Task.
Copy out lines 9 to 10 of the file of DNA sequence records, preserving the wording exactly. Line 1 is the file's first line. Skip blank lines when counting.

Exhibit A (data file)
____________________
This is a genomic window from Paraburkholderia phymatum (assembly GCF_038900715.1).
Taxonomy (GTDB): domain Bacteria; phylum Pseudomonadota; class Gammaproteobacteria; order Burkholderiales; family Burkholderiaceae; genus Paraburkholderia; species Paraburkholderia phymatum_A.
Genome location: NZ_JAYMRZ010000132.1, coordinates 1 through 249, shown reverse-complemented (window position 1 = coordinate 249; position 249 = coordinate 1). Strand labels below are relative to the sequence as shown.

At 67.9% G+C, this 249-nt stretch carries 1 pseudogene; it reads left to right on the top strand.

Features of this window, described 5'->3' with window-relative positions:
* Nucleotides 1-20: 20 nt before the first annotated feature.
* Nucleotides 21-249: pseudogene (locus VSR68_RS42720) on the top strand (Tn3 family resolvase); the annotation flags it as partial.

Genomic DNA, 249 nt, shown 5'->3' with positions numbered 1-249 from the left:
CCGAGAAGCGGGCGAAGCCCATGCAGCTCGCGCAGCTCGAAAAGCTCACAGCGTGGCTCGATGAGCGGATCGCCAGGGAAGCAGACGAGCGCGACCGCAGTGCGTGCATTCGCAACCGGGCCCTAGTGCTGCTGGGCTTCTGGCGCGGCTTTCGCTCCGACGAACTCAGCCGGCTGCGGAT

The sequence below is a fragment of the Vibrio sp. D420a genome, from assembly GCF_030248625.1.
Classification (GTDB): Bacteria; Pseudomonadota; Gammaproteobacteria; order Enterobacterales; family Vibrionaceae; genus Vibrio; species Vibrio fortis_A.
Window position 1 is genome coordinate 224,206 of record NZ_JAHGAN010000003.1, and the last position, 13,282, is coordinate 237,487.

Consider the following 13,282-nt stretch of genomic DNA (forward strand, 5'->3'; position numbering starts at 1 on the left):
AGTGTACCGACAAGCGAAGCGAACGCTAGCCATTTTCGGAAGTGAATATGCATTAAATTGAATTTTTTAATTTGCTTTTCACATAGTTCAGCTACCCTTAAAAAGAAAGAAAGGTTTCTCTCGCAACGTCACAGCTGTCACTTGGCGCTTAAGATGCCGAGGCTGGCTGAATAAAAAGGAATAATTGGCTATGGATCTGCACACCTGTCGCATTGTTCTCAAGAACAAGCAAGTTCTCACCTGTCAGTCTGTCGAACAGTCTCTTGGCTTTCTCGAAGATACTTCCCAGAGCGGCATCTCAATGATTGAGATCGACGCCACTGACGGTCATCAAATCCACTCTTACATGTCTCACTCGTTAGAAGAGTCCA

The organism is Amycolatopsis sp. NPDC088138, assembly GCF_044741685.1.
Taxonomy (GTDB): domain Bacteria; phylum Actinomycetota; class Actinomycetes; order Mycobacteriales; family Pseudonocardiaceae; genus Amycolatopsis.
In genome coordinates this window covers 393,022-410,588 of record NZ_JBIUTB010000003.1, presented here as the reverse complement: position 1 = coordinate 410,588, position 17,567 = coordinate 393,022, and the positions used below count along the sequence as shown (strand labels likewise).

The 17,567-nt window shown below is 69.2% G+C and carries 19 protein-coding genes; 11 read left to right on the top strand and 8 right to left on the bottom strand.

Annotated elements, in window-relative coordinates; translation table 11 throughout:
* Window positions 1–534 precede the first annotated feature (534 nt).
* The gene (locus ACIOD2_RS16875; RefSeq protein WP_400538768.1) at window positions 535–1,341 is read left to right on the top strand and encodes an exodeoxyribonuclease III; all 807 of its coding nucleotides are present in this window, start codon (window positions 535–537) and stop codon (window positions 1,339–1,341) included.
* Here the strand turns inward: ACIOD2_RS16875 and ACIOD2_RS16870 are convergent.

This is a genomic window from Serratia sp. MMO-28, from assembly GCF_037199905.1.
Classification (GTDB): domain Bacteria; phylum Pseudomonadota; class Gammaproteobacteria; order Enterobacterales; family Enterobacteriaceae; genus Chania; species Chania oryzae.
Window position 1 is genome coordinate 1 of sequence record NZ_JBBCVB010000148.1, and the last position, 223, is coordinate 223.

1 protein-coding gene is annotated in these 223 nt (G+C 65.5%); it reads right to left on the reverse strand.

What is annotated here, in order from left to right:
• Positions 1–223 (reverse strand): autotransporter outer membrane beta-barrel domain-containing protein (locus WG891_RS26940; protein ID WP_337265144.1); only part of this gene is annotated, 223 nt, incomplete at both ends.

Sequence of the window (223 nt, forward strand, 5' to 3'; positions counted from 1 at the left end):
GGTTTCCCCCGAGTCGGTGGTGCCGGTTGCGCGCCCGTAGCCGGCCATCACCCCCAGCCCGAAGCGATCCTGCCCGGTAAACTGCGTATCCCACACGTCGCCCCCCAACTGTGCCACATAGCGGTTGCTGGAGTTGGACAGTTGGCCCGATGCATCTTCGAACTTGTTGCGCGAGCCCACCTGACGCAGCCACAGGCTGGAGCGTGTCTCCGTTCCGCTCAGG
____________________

CCGAGAAGCGGGCGAAGCCCATGCAGCTCGCGCAGCTCGAAAAGCTCACAGCGTGGCTCGATGAGCGGATCGCCAGGGAAGCAGACGAGCGCGACCGCAGTGCGTGCATTCGCAACCGGGCCCTAGTGCTGCTGGGCTTCTGGCGCGGCTTTCGCTCCGACGAACTCAGCCGGCTGCGGAT

The sequence below is a fragment of the Vibrio sp. D420a genome, from assembly GCF_030248625.1.